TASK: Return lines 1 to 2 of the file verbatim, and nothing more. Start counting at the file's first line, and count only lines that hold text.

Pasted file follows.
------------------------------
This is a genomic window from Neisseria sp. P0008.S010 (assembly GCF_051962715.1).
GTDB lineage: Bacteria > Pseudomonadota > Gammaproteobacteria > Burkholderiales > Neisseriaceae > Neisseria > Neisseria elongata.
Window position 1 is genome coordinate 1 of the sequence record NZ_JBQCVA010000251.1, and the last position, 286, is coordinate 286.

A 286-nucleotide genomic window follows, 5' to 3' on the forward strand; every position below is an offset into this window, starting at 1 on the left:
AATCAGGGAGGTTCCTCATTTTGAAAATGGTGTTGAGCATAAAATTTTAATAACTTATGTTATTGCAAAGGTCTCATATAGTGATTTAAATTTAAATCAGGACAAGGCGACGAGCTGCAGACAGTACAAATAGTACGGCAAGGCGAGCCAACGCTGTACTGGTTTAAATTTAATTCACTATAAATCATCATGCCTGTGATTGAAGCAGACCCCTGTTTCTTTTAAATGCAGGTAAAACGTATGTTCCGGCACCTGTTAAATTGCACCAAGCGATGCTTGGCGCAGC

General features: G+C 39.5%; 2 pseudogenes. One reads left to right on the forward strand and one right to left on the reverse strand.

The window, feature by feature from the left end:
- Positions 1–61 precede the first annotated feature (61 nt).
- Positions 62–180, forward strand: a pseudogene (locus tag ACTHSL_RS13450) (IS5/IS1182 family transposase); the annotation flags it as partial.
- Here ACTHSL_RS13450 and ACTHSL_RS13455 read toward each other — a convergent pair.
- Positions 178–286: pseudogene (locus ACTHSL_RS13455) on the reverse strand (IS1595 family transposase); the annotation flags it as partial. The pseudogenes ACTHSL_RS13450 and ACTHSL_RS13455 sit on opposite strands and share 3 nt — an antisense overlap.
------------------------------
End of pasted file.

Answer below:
This is a genomic window from Neisseria sp. P0008.S010 (assembly GCF_051962715.1).
GTDB lineage: Bacteria > Pseudomonadota > Gammaproteobacteria > Burkholderiales > Neisseriaceae > Neisseria > Neisseria elongata.